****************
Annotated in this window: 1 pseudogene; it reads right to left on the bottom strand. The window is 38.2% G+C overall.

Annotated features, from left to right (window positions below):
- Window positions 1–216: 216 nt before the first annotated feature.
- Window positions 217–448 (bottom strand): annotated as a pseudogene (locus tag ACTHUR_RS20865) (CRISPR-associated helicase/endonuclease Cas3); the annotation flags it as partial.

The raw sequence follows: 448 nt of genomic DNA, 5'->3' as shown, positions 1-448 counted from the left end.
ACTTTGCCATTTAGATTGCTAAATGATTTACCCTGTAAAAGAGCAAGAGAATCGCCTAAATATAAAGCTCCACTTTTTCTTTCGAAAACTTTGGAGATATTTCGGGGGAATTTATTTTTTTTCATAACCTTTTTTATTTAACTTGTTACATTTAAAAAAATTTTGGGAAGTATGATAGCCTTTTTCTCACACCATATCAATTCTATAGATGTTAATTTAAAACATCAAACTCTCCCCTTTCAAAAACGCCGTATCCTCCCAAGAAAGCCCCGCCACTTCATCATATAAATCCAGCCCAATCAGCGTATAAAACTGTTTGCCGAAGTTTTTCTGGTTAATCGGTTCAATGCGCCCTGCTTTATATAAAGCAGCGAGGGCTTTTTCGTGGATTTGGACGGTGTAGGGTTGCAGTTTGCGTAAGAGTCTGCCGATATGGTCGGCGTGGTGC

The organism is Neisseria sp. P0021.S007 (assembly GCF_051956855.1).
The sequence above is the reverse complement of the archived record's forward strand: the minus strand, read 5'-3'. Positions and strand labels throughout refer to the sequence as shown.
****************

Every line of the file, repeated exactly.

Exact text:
Annotated in this window: 1 pseudogene; it reads right to left on the bottom strand. The window is 38.2% G+C overall.

Annotated features, from left to right (window positions below):
- Window positions 1–216: 216 nt before the first annotated feature.
- Window positions 217–448 (bottom strand): annotated as a pseudogene (locus tag ACTHUR_RS20865) (CRISPR-associated helicase/endonuclease Cas3); the annotation flags it as partial.

The raw sequence follows: 448 nt of genomic DNA, 5'->3' as shown, positions 1-448 counted from the left end.
ACTTTGCCATTTAGATTGCTAAATGATTTACCCTGTAAAAGAGCAAGAGAATCGCCTAAATATAAAGCTCCACTTTTTCTTTCGAAAACTTTGGAGATATTTCGGGGGAATTTATTTTTTTTCATAACCTTTTTTATTTAACTTGTTACATTTAAAAAAATTTTGGGAAGTATGATAGCCTTTTTCTCACACCATATCAATTCTATAGATGTTAATTTAAAACATCAAACTCTCCCCTTTCAAAAACGCCGTATCCTCCCAAGAAAGCCCCGCCACTTCATCATATAAATCCAGCCCAATCAGCGTATAAAACTGTTTGCCGAAGTTTTTCTGGTTAATCGGTTCAATGCGCCCTGCTTTATATAAAGCAGCGAGGGCTTTTTCGTGGATTTGGACGGTGTAGGGTTGCAGTTTGCGTAAGAGTCTGCCGATATGGTCGGCGTGGTGC

The organism is Neisseria sp. P0021.S007 (assembly GCF_051956855.1).
The sequence above is the reverse complement of the archived record's forward strand: the minus strand, read 5'-3'. Positions and strand labels throughout refer to the sequence as shown.